It’s always perplexed me — why search engines aren’t paying publishers and other content sites access fees in order to gain permission to crawl them. Instead, content providers kowtow to search engines and pay third-party firms to perform search engine optimization (SEO) work. Maybe we all drank the Flavor Aid back in the heyday of Web hysteria. Maybe we bought the “we’ll bring you traffic” story — a story that has proven true but insufficiently compelling. Whatever the reason, a potential licensing opportunity bulldozed right over publishers.
Now, the German government is planning on a more level-headed approach, according to a recent New York Times article. Chancellor Angela Merkel’s Christian Democratic Union is planning to introduce legislation soon that would force search engines to pay fees. German publishers have been agitating for this for years. According to the story:
Under the proposal, Internet aggregators and search engines would have to pay the publishers if they wanted to display all or parts of their articles — even small snippets like those that are shown in search links.
The proposal postulates a central fee-collection organization — such as what ASCAP does for music — which would collect on behalf of publishers and disburse the fees proportionately. Interestingly, the proposal will likely include a one-year embargo, after which certain pieces can be displayed at no charge.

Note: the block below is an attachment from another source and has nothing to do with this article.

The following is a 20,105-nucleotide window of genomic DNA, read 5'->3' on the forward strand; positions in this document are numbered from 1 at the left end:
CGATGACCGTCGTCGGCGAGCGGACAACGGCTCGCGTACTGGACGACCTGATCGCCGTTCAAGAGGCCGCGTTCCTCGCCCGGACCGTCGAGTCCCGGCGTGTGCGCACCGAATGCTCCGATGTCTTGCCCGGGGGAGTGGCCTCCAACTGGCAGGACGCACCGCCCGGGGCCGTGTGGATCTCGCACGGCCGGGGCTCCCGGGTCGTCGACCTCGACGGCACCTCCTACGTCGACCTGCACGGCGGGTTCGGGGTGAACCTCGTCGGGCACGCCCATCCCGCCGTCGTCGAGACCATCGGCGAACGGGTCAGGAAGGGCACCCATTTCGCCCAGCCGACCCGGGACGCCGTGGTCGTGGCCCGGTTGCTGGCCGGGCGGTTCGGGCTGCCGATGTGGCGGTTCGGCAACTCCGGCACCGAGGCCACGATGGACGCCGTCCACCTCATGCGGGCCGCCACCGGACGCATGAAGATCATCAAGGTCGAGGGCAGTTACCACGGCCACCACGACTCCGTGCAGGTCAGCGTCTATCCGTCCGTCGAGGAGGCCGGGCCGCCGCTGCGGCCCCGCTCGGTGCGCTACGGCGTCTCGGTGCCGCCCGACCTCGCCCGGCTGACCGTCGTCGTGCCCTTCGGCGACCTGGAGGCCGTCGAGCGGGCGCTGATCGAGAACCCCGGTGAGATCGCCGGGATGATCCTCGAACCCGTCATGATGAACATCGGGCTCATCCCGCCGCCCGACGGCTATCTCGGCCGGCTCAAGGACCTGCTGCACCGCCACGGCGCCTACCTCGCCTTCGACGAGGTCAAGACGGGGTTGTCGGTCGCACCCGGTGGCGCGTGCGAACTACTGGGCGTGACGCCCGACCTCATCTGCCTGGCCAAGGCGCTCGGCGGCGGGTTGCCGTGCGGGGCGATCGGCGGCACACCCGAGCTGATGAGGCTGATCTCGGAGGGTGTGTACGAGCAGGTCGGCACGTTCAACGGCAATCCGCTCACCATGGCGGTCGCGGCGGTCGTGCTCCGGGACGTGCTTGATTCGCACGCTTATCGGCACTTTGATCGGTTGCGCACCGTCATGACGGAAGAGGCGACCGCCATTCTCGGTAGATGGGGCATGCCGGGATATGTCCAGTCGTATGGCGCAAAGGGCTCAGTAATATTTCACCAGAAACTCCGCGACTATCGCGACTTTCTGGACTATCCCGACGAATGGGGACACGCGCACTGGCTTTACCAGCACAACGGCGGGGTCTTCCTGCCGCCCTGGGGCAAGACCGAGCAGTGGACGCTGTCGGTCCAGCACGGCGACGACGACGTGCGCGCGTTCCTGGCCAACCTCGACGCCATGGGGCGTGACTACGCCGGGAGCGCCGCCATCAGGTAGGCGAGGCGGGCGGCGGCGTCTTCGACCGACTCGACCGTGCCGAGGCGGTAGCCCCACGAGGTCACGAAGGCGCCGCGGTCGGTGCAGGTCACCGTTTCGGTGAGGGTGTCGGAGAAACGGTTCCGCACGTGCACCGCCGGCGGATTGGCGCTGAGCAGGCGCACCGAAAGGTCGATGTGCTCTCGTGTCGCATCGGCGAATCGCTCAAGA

On its surface, this proposal makes a lot of sense. In STM publishing in particular, aggregators are common, and contracts with them are the norm. Aggregators build businesses on top of publishers and across publishers in ways publishers cannot quite do so themselves, often adding custom search services on top. The licensing arrangements that facilitate aggregation are on the upswing in many areas.
It also creates the opportunity to reassess how valuable various content pieces are. In the realm of printed books and CD-ROM software, including titles and abstracts at no cost to the likes of MEDLINE made a lot of sense. After all, you wanted a researcher to have a good idea of what they might find in the stacks before they walked down the hall or to the library. Now, with everything a click away, does the value of the title, the abstract, or the summary change? Should NCBI be paying publishers for their most condensed, most fussed over content (titles and abstracts)?
This will be an interesting piece of legislation to follow once it’s introduced. Will it change the game outside of Germany? Will US publishers begin to rouse themselves in a similar manner?